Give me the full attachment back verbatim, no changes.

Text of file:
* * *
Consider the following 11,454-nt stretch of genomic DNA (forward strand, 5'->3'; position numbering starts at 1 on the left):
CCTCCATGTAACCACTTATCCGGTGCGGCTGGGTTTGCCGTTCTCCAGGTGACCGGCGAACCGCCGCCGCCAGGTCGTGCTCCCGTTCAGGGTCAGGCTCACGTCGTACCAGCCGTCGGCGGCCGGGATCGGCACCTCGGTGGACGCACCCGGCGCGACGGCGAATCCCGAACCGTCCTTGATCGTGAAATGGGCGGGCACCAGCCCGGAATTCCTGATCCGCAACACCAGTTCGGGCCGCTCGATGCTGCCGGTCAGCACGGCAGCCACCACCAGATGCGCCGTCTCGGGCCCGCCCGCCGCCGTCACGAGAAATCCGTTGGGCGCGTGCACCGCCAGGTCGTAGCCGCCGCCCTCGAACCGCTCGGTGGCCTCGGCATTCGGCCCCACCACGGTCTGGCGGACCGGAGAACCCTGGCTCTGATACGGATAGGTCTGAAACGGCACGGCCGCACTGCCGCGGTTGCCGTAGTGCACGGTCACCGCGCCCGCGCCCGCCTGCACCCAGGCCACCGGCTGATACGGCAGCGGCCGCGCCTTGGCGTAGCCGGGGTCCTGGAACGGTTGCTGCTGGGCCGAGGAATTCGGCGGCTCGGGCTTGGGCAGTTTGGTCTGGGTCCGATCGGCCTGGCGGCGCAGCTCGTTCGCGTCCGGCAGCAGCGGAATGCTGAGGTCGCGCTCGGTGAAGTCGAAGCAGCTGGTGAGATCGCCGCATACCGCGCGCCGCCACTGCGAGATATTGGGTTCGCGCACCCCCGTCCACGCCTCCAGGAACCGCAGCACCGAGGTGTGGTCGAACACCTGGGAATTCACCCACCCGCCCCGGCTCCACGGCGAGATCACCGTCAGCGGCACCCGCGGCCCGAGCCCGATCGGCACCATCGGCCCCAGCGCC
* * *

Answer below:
Consider the following 11,454-nt stretch of genomic DNA (forward strand, 5'->3'; position numbering starts at 1 on the left):
CCTCCATGTAACCACTTATCCGGTGCGGCTGGGTTTGCCGTTCTCCAGGTGACCGGCGAACCGCCGCCGCCAGGTCGTGCTCCCGTTCAGGGTCAGGCTCACGTCGTACCAGCCGTCGGCGGCCGGGATCGGCACCTCGGTGGACGCACCCGGCGCGACGGCGAATCCCGAACCGTCCTTGATCGTGAAATGGGCGGGCACCAGCCCGGAATTCCTGATCCGCAACACCAGTTCGGGCCGCTCGATGCTGCCGGTCAGCACGGCAGCCACCACCAGATGCGCCGTCTCGGGCCCGCCCGCCGCCGTCACGAGAAATCCGTTGGGCGCGTGCACCGCCAGGTCGTAGCCGCCGCCCTCGAACCGCTCGGTGGCCTCGGCATTCGGCCCCACCACGGTCTGGCGGACCGGAGAACCCTGGCTCTGATACGGATAGGTCTGAAACGGCACGGCCGCACTGCCGCGGTTGCCGTAGTGCACGGTCACCGCGCCCGCGCCCGCCTGCACCCAGGCCACCGGCTGATACGGCAGCGGCCGCGCCTTGGCGTAGCCGGGGTCCTGGAACGGTTGCTGCTGGGCCGAGGAATTCGGCGGCTCGGGCTTGGGCAGTTTGGTCTGGGTCCGATCGGCCTGGCGGCGCAGCTCGTTCGCGTCCGGCAGCAGCGGAATGCTGAGGTCGCGCTCGGTGAAGTCGAAGCAGCTGGTGAGATCGCCGCATACCGCGCGCCGCCACTGCGAGATATTGGGTTCGCGCACCCCCGTCCACGCCTCCAGGAACCGCAGCACCGAGGTGTGGTCGAACACCTGGGAATTCACCCACCCGCCCCGGCTCCACGGCGAGATCACCGTCAGCGGCACCCGCGGCCCGAGCCCGATCGGCACCATCGGCCCCAGCGCC